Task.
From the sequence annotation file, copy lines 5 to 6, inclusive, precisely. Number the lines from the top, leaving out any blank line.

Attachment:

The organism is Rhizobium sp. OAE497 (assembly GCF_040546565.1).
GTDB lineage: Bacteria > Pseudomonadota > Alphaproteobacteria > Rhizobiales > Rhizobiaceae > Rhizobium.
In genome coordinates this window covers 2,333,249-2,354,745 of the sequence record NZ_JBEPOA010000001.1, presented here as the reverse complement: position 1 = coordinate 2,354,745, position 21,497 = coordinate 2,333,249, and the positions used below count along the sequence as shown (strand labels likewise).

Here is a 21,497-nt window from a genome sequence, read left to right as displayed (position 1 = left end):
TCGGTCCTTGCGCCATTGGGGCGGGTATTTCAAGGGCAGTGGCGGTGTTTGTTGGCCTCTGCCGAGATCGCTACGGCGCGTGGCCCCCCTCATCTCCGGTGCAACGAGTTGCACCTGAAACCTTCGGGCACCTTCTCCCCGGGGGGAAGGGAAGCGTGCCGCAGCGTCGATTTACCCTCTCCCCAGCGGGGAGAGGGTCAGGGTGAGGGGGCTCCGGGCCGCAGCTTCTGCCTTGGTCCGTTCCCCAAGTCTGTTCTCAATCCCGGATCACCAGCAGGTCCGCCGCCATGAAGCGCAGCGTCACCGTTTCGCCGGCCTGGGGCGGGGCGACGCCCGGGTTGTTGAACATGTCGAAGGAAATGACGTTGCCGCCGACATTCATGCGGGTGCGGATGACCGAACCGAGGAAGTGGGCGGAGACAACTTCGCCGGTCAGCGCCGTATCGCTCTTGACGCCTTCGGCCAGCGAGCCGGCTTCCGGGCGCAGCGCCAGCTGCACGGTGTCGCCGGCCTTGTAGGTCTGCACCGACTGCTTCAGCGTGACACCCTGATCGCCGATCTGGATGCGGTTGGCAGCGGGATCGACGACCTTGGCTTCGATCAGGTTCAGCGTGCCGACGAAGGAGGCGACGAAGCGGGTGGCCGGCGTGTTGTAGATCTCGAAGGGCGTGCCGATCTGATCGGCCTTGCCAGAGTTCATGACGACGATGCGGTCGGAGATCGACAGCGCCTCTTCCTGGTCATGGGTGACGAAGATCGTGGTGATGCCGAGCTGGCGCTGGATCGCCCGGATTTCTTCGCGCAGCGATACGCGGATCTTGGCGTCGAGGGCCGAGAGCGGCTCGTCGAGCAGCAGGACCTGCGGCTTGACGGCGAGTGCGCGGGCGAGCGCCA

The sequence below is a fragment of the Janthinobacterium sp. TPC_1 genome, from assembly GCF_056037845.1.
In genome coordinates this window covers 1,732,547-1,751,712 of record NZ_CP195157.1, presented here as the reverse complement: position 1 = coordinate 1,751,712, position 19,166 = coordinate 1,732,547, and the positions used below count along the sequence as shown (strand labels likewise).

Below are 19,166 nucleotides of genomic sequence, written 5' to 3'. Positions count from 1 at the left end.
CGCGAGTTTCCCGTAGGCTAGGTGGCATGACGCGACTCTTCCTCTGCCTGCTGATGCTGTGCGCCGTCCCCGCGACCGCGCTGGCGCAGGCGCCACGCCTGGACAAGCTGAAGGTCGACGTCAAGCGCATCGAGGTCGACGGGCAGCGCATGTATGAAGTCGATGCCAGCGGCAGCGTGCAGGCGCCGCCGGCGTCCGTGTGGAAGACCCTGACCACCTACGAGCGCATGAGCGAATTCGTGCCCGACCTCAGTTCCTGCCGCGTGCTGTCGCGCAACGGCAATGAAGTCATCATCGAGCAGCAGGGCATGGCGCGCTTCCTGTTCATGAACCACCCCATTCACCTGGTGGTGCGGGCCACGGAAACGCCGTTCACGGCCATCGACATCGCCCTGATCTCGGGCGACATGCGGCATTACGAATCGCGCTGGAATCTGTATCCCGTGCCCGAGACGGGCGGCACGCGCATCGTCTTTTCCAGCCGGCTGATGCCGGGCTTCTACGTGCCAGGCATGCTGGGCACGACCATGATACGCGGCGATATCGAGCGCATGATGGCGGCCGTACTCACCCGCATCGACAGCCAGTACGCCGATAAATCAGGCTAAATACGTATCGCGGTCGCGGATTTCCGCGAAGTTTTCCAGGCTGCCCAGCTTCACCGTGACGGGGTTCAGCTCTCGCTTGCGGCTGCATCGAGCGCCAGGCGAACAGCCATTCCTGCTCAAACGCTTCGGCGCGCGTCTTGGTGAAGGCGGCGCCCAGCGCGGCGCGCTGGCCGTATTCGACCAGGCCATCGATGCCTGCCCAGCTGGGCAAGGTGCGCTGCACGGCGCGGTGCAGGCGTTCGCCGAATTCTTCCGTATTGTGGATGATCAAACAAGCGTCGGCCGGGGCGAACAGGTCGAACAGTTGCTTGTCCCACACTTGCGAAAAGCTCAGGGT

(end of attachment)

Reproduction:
TCGGTCCTTGCGCCATTGGGGCGGGTATTTCAAGGGCAGTGGCGGTGTTTGTTGGCCTCTGCCGAGATCGCTACGGCGCGTGGCCCCCCTCATCTCCGGTGCAACGAGTTGCACCTGAAACCTTCGGGCACCTTCTCCCCGGGGGGAAGGGAAGCGTGCCGCAGCGTCGATTTACCCTCTCCCCAGCGGGGAGAGGGTCAGGGTGAGGGGGCTCCGGGCCGCAGCTTCTGCCTTGGTCCGTTCCCCAAGTCTGTTCTCAATCCCGGATCACCAGCAGGTCCGCCGCCATGAAGCGCAGCGTCACCGTTTCGCCGGCCTGGGGCGGGGCGACGCCCGGGTTGTTGAACATGTCGAAGGAAATGACGTTGCCGCCGACATTCATGCGGGTGCGGATGACCGAACCGAGGAAGTGGGCGGAGACAACTTCGCCGGTCAGCGCCGTATCGCTCTTGACGCCTTCGGCCAGCGAGCCGGCTTCCGGGCGCAGCGCCAGCTGCACGGTGTCGCCGGCCTTGTAGGTCTGCACCGACTGCTTCAGCGTGACACCCTGATCGCCGATCTGGATGCGGTTGGCAGCGGGATCGACGACCTTGGCTTCGATCAGGTTCAGCGTGCCGACGAAGGAGGCGACGAAGCGGGTGGCCGGCGTGTTGTAGATCTCGAAGGGCGTGCCGATCTGATCGGCCTTGCCAGAGTTCATGACGACGATGCGGTCGGAGATCGACAGCGCCTCTTCCTGGTCATGGGTGACGAAGATCGTGGTGATGCCGAGCTGGCGCTGGATCGCCCGGATTTCTTCGCGCAGCGATACGCGGATCTTGGCGTCGAGGGCCGAGAGCGGCTCGTCGAGCAGCAGGACCTGCGGCTTGACGGCGAGTGCGCGGGCGAGCGCCA

The sequence below is a fragment of the Janthinobacterium sp. TPC_1 genome, from assembly GCF_056037845.1.